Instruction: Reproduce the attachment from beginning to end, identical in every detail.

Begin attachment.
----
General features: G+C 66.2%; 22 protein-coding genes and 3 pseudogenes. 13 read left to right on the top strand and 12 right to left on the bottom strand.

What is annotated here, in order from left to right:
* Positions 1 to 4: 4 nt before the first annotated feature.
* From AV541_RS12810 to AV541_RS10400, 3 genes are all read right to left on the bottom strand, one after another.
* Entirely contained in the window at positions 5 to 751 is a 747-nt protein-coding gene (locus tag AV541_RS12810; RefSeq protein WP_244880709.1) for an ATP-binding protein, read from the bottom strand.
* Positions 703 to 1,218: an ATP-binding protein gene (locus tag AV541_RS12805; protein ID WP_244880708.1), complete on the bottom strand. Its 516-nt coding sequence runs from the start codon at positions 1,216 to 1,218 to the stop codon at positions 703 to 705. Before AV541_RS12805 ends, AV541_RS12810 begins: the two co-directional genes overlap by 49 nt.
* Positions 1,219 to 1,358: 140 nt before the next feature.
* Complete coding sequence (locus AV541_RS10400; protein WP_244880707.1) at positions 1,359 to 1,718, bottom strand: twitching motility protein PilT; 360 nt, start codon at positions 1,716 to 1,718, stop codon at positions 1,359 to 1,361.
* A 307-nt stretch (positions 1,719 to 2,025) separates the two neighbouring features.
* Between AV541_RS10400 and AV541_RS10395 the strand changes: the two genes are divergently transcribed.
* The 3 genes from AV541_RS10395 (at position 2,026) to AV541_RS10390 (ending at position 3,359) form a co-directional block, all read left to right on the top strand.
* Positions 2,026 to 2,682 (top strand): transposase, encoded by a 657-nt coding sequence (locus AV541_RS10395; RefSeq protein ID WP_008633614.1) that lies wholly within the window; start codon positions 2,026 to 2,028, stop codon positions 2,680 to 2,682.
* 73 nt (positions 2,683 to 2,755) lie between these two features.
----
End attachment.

General features: G+C 66.2%; 22 protein-coding genes and 3 pseudogenes. 13 read left to right on the top strand and 12 right to left on the bottom strand.

What is annotated here, in order from left to right:
* Positions 1 to 4: 4 nt before the first annotated feature.
* From AV541_RS12810 to AV541_RS10400, 3 genes are all read right to left on the bottom strand, one after another.
* Entirely contained in the window at positions 5 to 751 is a 747-nt protein-coding gene (locus tag AV541_RS12810; RefSeq protein WP_244880709.1) for an ATP-binding protein, read from the bottom strand.
* Positions 703 to 1,218: an ATP-binding protein gene (locus tag AV541_RS12805; protein ID WP_244880708.1), complete on the bottom strand. Its 516-nt coding sequence runs from the start codon at positions 1,216 to 1,218 to the stop codon at positions 703 to 705. Before AV541_RS12805 ends, AV541_RS12810 begins: the two co-directional genes overlap by 49 nt.
* Positions 1,219 to 1,358: 140 nt before the next feature.
* Complete coding sequence (locus AV541_RS10400; protein WP_244880707.1) at positions 1,359 to 1,718, bottom strand: twitching motility protein PilT; 360 nt, start codon at positions 1,716 to 1,718, stop codon at positions 1,359 to 1,361.
* A 307-nt stretch (positions 1,719 to 2,025) separates the two neighbouring features.
* Between AV541_RS10400 and AV541_RS10395 the strand changes: the two genes are divergently transcribed.
* The 3 genes from AV541_RS10395 (at position 2,026) to AV541_RS10390 (ending at position 3,359) form a co-directional block, all read left to right on the top strand.
* Positions 2,026 to 2,682 (top strand): transposase, encoded by a 657-nt coding sequence (locus AV541_RS10395; RefSeq protein ID WP_008633614.1) that lies wholly within the window; start codon positions 2,026 to 2,028, stop codon positions 2,680 to 2,682.
* 73 nt (positions 2,683 to 2,755) lie between these two features.